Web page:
Demoday #24: Knowledge session ‘Social Innovation’

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Creating social value for all is one of Amsterdam Smart City's core values. That's why we invited Dave van Loon and Marieke Doorninck from our partner Kennisland to lead a knowledge session on social innovation. In their words, social innovation can help us approach processes differently, encouraging people to think in new ways.

What is Social Innovation?

“Those who are closest to the issue know the most about it,” said Marieke. Therefore, Kennisland designs solutions for complex societal issues together with those involved. According to Kennisland, social innovation is about creating better outcomes for people, contributing to an inclusive and sustainable society. It involves the development and implementation of new strategies, concepts, ideas, and organizations that provide solutions for major societal challenges. Collaboration is essential in this process; it is not about individual actions but about collective efforts within a specific context. “Social innovation is not so much about finding the best solution,” emphasized Dave, “but about the process where the right people come together and collectively decide what the best solution is.” This also implies a shift in power: giving the lead role to others instead of those who have always had it.

Key Principles of Social Innovation Include:

  • Creating social value (not just economic)
  • Considering different perspectives and values
  • Making policies and solutions through action
  • Mobilizing involved citizens to build a socially sustainable future

Social innovation provides answers to complex social problems that cannot be solved by the government and business sector alone. The concept refers to new strategies, concepts, ideas, and organizations that provide solutions for major societal challenges. Additionally, it’s about creating a positive cycle of learning and improvement, involving all relevant actors in the issue.

Social Innovation In Practice

How does social innovation work in practice? Dave provided a successful example from Kennisland: ‘Amsterdam zoekt Schoolmakers' (Amsterdam is looking for Schoolmakers). This was a crowdsourcing campaign and incubator for new school initiatives. In this project, every Amsterdammer had the opportunity to submit a plan for a new school to accommodate the expected growth in student numbers. The challenge eventually resulted in over 124 initiatives for new schools and served as the starting point for a broader dialogue about education in the city. “This is a good example of social innovation because radical innovators and system representatives could learn from each other,” said Dave. A very interesting project that stimulates bottom-up innovation and shows what is possible.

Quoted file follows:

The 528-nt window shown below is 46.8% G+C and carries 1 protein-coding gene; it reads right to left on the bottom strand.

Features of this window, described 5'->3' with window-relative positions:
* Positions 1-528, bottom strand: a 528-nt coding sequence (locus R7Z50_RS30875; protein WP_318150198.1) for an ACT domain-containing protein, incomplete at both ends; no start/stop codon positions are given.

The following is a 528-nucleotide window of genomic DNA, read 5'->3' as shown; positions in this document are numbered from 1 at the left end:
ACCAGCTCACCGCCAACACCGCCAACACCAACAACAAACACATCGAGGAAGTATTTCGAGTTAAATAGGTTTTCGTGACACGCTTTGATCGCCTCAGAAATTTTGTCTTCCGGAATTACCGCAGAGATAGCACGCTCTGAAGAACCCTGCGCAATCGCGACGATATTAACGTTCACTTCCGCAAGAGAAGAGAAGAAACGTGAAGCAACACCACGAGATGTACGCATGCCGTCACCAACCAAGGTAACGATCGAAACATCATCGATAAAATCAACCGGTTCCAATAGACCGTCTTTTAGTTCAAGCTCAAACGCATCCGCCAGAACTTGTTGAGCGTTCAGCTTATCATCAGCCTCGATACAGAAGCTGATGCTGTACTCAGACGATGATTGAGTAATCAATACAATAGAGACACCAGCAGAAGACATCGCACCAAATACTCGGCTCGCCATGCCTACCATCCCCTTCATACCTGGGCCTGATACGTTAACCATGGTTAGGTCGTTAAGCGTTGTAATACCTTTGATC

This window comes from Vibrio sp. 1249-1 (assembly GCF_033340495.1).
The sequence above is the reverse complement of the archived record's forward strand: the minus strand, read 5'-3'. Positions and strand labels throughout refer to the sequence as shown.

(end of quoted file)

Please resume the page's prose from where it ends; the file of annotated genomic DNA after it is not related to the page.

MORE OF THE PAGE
During the session, other successful examples of social innovation were shared by the audience. One of these examples was the wellbeing dashboard, developed by students from the Hogeschool van Amsterdam in collaboration with residents of the ‘G-buurt’ in Amsterdam Zuidoost. This dashboard monitors the residents' wellbeing and actively involves them in co-creation sessions.

Social Innovation and Amsterdam Smart City

Collaboration is essential in addressing complex issues within the Amsterdam Smart City network. A good example of this is grid congestion. The problem is so complex that collaboration between grid operators, governments, energy suppliers, businesses, and citizens is necessary.

According to Marieke, it’s essential for people to truly feel the urgency of the problems. This sense of necessity motivates them to embrace social innovation and come to solutions together. She concluded the session by emphasizing that the great challenges of our time can only be addressed through collective efforts.

Do you want to learn more about social innovation or get in contact with Kennisland? Leave a comment below and we’ll connect you with Dave and Marieke!